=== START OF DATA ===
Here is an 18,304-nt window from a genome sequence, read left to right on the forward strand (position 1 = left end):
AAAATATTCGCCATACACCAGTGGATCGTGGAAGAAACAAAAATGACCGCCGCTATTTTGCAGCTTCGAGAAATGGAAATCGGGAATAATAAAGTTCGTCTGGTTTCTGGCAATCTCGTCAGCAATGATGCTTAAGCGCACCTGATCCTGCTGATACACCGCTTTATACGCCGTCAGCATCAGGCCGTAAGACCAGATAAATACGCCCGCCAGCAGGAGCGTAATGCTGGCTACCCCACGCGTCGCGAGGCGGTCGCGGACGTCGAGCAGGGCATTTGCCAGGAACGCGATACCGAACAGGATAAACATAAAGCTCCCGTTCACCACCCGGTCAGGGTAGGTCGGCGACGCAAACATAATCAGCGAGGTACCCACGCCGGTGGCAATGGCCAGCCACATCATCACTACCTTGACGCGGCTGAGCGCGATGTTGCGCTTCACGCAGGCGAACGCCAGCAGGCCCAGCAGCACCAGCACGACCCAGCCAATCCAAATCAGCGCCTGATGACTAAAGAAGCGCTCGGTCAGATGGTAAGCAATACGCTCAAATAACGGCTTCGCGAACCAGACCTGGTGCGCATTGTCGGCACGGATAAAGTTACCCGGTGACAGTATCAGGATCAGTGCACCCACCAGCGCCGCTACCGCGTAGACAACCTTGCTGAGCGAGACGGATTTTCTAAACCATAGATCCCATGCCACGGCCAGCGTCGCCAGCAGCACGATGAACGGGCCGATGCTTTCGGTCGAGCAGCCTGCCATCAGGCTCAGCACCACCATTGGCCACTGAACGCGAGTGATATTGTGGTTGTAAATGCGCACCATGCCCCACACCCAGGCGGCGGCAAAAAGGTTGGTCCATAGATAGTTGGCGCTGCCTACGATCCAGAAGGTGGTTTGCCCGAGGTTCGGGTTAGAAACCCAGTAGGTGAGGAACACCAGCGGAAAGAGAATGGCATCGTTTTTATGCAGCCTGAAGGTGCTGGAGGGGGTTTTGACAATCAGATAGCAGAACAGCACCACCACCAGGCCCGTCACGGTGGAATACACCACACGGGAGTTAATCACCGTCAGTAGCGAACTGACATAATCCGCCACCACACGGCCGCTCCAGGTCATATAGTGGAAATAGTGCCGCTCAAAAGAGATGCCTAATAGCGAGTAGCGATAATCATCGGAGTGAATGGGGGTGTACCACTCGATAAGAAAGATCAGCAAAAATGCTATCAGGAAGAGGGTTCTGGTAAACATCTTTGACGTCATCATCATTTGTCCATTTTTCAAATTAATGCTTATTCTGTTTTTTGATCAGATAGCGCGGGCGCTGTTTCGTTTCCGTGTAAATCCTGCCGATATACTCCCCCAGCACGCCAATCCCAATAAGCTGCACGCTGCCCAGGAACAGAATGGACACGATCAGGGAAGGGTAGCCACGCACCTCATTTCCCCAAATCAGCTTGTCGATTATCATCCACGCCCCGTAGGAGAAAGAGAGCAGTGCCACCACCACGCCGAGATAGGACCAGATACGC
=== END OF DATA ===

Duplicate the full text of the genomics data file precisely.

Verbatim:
Here is an 18,304-nt window from a genome sequence, read left to right on the forward strand (position 1 = left end):
AAAATATTCGCCATACACCAGTGGATCGTGGAAGAAACAAAAATGACCGCCGCTATTTTGCAGCTTCGAGAAATGGAAATCGGGAATAATAAAGTTCGTCTGGTTTCTGGCAATCTCGTCAGCAATGATGCTTAAGCGCACCTGATCCTGCTGATACACCGCTTTATACGCCGTCAGCATCAGGCCGTAAGACCAGATAAATACGCCCGCCAGCAGGAGCGTAATGCTGGCTACCCCACGCGTCGCGAGGCGGTCGCGGACGTCGAGCAGGGCATTTGCCAGGAACGCGATACCGAACAGGATAAACATAAAGCTCCCGTTCACCACCCGGTCAGGGTAGGTCGGCGACGCAAACATAATCAGCGAGGTACCCACGCCGGTGGCAATGGCCAGCCACATCATCACTACCTTGACGCGGCTGAGCGCGATGTTGCGCTTCACGCAGGCGAACGCCAGCAGGCCCAGCAGCACCAGCACGACCCAGCCAATCCAAATCAGCGCCTGATGACTAAAGAAGCGCTCGGTCAGATGGTAAGCAATACGCTCAAATAACGGCTTCGCGAACCAGACCTGGTGCGCATTGTCGGCACGGATAAAGTTACCCGGTGACAGTATCAGGATCAGTGCACCCACCAGCGCCGCTACCGCGTAGACAACCTTGCTGAGCGAGACGGATTTTCTAAACCATAGATCCCATGCCACGGCCAGCGTCGCCAGCAGCACGATGAACGGGCCGATGCTTTCGGTCGAGCAGCCTGCCATCAGGCTCAGCACCACCATTGGCCACTGAACGCGAGTGATATTGTGGTTGTAAATGCGCACCATGCCCCACACCCAGGCGGCGGCAAAAAGGTTGGTCCATAGATAGTTGGCGCTGCCTACGATCCAGAAGGTGGTTTGCCCGAGGTTCGGGTTAGAAACCCAGTAGGTGAGGAACACCAGCGGAAAGAGAATGGCATCGTTTTTATGCAGCCTGAAGGTGCTGGAGGGGGTTTTGACAATCAGATAGCAGAACAGCACCACCACCAGGCCCGTCACGGTGGAATACACCACACGGGAGTTAATCACCGTCAGTAGCGAACTGACATAATCCGCCACCACACGGCCGCTCCAGGTCATATAGTGGAAATAGTGCCGCTCAAAAGAGATGCCTAATAGCGAGTAGCGATAATCATCGGAGTGAATGGGGGTGTACCACTCGATAAGAAAGATCAGCAAAAATGCTATCAGGAAGAGGGTTCTGGTAAACATCTTTGACGTCATCATCATTTGTCCATTTTTCAAATTAATGCTTATTCTGTTTTTTGATCAGATAGCGCGGGCGCTGTTTCGTTTCCGTGTAAATCCTGCCGATATACTCCCCCAGCACGCCAATCCCAATAAGCTGCACGCTGCCCAGGAACAGAATGGACACGATCAGGGAAGGGTAGCCACGCACCTCATTTCCCCAAATCAGCTTGTCGATTATCATCCACGCCCCGTAGGAGAAAGAGAGCAGTGCCACCACCACGCCGAGATAGGACCAGATACGC